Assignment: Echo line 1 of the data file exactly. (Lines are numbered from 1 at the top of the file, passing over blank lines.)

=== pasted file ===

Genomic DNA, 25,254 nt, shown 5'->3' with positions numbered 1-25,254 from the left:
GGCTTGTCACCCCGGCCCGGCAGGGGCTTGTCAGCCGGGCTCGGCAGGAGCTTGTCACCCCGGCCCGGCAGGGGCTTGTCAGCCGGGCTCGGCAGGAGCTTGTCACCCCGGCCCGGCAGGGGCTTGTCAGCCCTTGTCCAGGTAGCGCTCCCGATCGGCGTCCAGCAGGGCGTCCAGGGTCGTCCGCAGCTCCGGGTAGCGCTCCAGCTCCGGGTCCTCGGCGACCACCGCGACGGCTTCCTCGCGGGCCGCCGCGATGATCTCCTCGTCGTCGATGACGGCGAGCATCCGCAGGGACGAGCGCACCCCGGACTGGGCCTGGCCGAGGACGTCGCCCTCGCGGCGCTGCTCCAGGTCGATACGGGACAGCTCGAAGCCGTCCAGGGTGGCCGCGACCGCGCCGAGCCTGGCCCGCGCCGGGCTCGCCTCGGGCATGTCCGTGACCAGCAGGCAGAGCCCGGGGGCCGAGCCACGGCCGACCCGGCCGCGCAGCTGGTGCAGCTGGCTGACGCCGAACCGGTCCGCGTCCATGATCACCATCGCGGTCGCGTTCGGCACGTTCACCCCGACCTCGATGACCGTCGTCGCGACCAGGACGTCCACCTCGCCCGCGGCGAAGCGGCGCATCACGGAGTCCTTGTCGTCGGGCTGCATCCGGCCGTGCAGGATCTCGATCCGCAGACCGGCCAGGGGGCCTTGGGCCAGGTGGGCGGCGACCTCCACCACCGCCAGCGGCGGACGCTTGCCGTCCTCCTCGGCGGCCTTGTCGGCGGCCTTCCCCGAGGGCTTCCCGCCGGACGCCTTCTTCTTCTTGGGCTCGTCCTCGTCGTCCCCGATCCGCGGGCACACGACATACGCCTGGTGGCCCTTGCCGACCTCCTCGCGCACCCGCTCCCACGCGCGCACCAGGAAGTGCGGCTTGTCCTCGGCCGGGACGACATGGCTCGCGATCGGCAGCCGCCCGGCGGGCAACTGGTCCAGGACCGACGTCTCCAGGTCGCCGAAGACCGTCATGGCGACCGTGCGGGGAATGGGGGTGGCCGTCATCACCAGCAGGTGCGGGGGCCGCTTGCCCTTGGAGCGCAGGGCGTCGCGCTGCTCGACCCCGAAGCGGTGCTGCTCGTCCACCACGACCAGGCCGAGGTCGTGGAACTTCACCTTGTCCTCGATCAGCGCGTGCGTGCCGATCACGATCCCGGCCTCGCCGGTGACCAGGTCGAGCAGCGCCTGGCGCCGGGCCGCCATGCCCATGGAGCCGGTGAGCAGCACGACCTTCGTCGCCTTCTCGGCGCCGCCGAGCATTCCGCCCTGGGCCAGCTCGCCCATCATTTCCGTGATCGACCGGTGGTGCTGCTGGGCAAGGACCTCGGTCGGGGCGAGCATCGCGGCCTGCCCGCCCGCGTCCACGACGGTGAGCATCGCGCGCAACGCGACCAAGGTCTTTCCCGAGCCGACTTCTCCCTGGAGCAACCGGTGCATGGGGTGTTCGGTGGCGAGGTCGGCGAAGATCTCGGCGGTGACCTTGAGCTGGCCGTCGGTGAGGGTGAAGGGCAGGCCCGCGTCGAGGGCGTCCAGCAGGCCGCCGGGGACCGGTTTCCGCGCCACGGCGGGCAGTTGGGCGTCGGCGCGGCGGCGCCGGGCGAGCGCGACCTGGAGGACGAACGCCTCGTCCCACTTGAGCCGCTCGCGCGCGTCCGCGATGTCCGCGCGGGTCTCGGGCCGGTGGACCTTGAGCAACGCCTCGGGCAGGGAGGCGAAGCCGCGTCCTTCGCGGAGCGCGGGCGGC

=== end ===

Genomic DNA, 25,254 nt, shown 5'->3' with positions numbered 1-25,254 from the left: